Enrolled in Our Lady’s protection

Canon Michael Stein enrolls a man with the brown scapular, a sign of devotion to Our Lady of Mount Carmel during her feast day July 16 at St. Joseph Oratory in Detroit.

St. Joseph parishioners take advantage of scapular’s graces

Detroit — For centuries, Catholics have worn the brown scapular as a sign of devotion to Our Lady of Mount Carmel.

The scapular was given by Our Lady of Mount Carmel to St. Simon Stock of the Carmelite Order in the 13th century, a small brown fabric worn by the laity meant to symbolize the brown habit worn by the Carmelites, invoking Mary’s protection.

On Sunday, July 16, the Feast of Our Lady of Mount Carmel, members of St. Joseph Oratory in Detroit continued the Carmelite tradition with a blessing and enrollment of the brown scapular.

“When Our Lady appeared to St. Simon Stock and gave him the scapular, which was already in the Carmelites’ habit, it became a way the lay faithful can have a special protection and guidance from Our Lady,” said Canon Michael Stein, rector of St. Joseph Oratory. “When you wear the scapular, you participate in all the merits of the Carmelite order, their prayers and sacrifices throughout the world.”

Just as a member of a religious order is invested with a habit, being invested with a scapular resembles being invested with the full habit of the Carmelites, participating in the merits of the order.

“A scapular is a sacramental, so the amount of grace that gets poured into the soul for wearing a sacramental is linked to the piety of our devotion,” Canon Stein explained. “In a sacrament, it’s in and of itself. But a sacramental, it hinges on our devotion, it hinges on our fidelity.”

Brittany Woodcock, a St. Joseph Oratory parishioner, wanted to be invested with a scapular after learning the parish was offering the enrollment after Mass.

“It’s another step in my faith really,” Woodcock said. “It means being closer to God, to Mary and the saints. It’s not just the scapular itself, but the extra protection and another way to pray, an extra defense.”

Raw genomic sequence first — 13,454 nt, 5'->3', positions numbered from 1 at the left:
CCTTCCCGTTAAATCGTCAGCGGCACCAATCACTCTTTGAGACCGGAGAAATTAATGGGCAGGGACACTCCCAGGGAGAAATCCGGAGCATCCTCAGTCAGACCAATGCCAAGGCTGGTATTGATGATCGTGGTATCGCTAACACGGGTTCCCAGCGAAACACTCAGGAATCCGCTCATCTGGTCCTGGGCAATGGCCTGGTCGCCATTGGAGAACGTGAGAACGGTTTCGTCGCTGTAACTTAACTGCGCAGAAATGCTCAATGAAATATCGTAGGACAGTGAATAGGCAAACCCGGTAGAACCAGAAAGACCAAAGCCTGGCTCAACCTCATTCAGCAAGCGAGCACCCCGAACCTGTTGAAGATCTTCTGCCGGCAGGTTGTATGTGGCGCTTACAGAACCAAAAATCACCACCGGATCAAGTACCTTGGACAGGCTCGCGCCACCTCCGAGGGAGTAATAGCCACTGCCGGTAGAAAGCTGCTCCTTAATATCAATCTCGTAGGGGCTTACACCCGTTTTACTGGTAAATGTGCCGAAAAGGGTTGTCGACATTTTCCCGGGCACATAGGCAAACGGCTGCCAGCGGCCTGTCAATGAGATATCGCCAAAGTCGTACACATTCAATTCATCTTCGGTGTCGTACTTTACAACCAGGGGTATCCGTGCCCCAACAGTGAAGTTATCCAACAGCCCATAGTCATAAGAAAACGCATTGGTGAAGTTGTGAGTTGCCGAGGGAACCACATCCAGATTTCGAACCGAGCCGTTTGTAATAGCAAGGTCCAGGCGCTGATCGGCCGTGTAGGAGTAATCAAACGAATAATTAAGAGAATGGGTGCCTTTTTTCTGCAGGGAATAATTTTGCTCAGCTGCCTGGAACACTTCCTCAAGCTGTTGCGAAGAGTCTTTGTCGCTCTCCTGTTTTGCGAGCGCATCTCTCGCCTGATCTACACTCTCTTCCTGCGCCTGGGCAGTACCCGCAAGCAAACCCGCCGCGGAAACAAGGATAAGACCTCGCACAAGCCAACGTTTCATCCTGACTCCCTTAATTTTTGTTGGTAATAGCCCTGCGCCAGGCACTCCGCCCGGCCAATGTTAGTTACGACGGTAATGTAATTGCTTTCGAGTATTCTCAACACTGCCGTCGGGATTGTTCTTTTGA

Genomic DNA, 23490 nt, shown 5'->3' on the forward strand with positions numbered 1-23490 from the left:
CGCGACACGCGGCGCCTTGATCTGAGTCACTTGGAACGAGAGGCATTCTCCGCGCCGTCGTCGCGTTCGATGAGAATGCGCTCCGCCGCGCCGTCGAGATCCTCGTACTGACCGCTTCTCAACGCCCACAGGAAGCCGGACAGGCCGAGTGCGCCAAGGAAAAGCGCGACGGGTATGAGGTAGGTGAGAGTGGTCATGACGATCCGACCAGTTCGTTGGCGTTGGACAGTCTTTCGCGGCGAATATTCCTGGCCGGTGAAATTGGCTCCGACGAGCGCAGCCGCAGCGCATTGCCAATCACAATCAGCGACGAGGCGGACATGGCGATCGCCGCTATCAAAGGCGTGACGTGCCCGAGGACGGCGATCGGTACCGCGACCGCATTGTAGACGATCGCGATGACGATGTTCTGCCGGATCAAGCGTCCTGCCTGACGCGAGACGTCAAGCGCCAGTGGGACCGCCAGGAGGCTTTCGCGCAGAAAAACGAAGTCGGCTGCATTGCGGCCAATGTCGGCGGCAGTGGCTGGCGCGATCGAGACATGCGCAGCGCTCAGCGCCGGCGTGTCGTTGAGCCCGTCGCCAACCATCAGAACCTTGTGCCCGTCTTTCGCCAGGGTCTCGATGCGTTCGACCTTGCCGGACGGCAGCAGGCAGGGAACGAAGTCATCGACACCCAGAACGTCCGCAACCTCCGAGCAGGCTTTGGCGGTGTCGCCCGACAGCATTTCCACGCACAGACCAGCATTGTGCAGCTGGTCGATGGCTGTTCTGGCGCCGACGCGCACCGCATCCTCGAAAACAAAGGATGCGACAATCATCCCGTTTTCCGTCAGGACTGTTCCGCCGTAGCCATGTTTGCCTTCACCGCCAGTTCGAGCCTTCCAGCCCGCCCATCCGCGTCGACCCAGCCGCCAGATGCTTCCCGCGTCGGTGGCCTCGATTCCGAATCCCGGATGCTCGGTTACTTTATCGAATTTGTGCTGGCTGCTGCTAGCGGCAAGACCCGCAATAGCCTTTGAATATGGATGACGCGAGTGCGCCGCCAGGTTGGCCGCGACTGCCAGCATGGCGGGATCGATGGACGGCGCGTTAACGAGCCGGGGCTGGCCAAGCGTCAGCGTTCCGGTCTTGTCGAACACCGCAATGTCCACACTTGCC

The chance to be enrolled in the scapular was an opportunity for people who’ve been wearing a scapular for a while, but were never formally enrolled in the devotion.

“I’ve worn the scapular for a long time, but today on this feast day, we were offered this great opportunity,” St. Joseph Oratory parishioner Maria Meszaros said. “I’m happy to have this done with the Institute of Christ the King Sovereign Priest. Elijah the prophet wore a simple garb of undyed wood, and eventually the Carmelites took on the same kind of garb.

The scapulars themselves were provided by wearthescapular.com, a Detroit ministry dedicated to increasing awareness about the scapular and providing high-quality, durable scapulars to the faithful.

“Our primary concern is to increase the devotion to the scapular,” said Jon Brewer, who helps run the Wear the Scapular website. “We’ve noticed that good, quality scapulars are hard to come by. So we’ve come up with good, durable scapulars that will hold up well, and we offer a lifetime warranty.

“Wearing the scapular shows devotion to Our Lady is important in our Catholic life,” Brewer added. “To wear the scapular, you have the promise of the Sabbatine Privilege, to bypass purgatory and go straight to heaven.”

Besides the graces and protection of Our Lady of Mount Carmel, Canon Stein added wearing the scapular is a great public witness to the faith.

“It’s a nice public testimony when that brown cord starts to pop up over the collar and a coworker asks, ‘What is that?’ and the next thing you know, you’re talking about Our Lady in the workplace. So it’s very beneficial.”